While questioning if there was any evidence that related to Marcus Thurwell or Ian Buckells, Arnott also mentioned Chief Constable Philip Osborne’s name, much to the shock of DS Chris Lomax…
Back at AC-12, it was discovered that Marcus Thurwell was indeed dead – despite the fan theories – as the bodies of him and his wife were formally identified, having been strangled to death at their Spanish villa a number of weeks earlier.
At the property, police found devices that had made contact with DCI Jo Davidson and OCG member Lisa McQueen. However, it turned out that the communication actually originated in the UK and was routed via Spain so that the IP would be a decoy, and Thurwell used as a stooge.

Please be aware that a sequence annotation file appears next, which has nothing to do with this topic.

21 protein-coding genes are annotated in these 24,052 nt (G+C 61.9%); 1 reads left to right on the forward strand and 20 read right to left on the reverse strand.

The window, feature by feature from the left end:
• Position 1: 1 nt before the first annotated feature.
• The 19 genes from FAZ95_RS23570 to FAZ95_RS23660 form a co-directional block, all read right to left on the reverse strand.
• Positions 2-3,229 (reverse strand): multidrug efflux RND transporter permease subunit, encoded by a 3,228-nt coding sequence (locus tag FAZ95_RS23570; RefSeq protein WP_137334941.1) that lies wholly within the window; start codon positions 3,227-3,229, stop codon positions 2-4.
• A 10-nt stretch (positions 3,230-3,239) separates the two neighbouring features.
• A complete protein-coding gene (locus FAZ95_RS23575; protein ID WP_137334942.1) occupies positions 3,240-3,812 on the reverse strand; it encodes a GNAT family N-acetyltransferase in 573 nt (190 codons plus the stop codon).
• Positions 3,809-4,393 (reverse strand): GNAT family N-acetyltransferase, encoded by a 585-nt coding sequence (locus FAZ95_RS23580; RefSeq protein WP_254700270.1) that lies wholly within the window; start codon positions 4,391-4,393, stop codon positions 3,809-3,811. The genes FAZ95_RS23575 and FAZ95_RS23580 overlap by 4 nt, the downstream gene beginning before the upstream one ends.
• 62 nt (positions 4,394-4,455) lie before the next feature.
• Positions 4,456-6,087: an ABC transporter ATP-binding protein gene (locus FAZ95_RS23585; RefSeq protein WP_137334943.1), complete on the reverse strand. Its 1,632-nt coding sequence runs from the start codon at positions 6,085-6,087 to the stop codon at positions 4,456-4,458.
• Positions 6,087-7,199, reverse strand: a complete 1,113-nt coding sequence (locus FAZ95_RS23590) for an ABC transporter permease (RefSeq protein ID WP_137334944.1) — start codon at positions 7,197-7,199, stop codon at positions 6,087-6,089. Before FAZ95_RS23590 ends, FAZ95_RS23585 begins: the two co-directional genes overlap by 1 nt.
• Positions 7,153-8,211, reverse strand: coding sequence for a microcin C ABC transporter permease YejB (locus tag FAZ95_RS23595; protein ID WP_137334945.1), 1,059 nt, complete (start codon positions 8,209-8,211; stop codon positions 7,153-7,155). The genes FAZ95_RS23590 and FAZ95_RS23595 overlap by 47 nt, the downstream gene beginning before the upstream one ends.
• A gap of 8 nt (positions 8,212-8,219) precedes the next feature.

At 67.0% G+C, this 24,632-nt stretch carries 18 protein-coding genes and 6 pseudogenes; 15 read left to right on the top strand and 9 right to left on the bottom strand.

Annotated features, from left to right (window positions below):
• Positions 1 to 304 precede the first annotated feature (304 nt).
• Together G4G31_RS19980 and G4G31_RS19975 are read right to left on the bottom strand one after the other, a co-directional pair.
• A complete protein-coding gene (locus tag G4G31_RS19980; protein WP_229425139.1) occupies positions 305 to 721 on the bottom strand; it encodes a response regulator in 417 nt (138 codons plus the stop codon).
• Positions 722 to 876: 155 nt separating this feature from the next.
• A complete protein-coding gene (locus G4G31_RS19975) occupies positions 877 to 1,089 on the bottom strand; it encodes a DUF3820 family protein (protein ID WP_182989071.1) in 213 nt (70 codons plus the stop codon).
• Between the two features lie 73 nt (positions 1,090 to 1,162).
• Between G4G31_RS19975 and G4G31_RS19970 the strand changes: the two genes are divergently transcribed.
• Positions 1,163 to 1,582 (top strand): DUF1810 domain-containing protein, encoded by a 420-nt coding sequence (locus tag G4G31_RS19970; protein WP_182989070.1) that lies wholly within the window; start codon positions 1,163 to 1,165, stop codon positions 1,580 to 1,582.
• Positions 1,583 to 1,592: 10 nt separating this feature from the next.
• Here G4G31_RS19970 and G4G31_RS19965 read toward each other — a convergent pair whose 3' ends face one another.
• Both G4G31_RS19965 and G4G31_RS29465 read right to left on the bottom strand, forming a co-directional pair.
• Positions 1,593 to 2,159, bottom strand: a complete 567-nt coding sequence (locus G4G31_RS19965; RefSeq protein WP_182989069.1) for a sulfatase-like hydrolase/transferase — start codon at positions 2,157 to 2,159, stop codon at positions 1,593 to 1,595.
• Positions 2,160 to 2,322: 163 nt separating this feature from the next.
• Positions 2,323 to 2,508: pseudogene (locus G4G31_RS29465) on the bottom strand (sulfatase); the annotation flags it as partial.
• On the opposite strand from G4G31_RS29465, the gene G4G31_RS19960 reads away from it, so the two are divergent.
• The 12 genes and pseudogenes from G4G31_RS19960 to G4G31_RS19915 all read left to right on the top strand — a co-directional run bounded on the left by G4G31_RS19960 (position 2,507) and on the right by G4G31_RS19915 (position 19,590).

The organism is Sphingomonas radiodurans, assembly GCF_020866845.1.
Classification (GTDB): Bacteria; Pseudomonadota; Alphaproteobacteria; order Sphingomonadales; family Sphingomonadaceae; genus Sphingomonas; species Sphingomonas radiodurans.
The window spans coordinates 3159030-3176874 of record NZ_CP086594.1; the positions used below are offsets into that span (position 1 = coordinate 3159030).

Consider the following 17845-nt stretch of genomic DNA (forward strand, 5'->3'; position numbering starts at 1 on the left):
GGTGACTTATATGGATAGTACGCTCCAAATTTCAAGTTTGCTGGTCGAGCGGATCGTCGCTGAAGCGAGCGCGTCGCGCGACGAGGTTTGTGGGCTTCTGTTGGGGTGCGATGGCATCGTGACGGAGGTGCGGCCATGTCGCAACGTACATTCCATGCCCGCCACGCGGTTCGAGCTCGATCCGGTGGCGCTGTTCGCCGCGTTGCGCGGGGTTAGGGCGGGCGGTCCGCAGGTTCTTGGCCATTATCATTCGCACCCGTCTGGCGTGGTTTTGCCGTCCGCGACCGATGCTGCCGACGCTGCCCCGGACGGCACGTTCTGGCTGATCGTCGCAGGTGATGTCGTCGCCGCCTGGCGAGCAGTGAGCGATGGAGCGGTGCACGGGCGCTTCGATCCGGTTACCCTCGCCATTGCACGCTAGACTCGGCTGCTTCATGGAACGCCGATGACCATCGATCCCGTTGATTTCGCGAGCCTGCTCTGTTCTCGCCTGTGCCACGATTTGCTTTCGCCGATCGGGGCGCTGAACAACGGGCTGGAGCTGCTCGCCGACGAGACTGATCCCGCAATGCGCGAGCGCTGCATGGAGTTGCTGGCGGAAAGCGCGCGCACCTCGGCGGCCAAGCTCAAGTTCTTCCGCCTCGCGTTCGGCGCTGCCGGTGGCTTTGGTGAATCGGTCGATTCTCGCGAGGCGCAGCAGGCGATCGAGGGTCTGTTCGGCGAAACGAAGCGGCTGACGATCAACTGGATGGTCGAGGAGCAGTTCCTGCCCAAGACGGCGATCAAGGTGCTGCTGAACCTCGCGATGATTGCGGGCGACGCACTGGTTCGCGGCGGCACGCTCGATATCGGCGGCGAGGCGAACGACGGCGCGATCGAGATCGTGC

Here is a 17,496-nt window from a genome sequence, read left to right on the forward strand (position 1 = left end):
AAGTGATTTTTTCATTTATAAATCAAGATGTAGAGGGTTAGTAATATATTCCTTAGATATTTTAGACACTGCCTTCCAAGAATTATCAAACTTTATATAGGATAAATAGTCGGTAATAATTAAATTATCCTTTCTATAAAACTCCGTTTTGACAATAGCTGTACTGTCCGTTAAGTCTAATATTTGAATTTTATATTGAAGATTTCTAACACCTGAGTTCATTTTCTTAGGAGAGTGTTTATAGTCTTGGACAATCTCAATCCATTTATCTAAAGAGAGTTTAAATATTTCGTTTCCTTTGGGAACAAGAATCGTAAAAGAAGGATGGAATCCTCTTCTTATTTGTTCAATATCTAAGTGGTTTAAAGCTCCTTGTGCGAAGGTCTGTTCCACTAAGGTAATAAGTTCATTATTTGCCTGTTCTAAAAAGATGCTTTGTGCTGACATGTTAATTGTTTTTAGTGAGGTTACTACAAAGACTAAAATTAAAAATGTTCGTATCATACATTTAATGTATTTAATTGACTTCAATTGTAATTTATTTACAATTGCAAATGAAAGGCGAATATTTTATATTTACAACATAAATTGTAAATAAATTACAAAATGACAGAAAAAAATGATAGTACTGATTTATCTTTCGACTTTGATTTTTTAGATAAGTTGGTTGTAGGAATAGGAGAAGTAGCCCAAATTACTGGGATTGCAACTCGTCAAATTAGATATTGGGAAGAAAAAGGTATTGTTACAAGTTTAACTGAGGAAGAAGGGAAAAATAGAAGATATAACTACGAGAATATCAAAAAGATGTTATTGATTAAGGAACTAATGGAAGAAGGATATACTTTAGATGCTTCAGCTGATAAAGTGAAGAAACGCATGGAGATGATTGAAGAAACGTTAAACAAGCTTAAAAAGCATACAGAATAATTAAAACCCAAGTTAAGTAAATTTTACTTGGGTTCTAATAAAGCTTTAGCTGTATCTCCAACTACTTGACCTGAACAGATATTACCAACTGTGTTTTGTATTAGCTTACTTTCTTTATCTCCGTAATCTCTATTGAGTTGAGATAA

Specialist Technician Amanda Yao then arrived with news of a recent message that had just been intercepted, with the sender saying Jo Davidson was “definately” high risk.
The misspelling spiked AC-12’s suspicions as it matched the way “the fourth man” had spelled “definitely” when in contact with Lisa McQueen in series five. As a result, DC Chloe Bishop was asked to go through all the Operation Lighthouse and Lawrence Christopher files to see if there were any reports filed by officers that contained the same misspelling.
As Hastings, Fleming and Arnott rushed to Blackthorn Prison to try and get Davidson to safety, they discovered a production order had been issued calling for Davidson to attend an interview at Hillside Lane station, which had supposedly been co-signed by DS Chris Lomax and DI Fleming.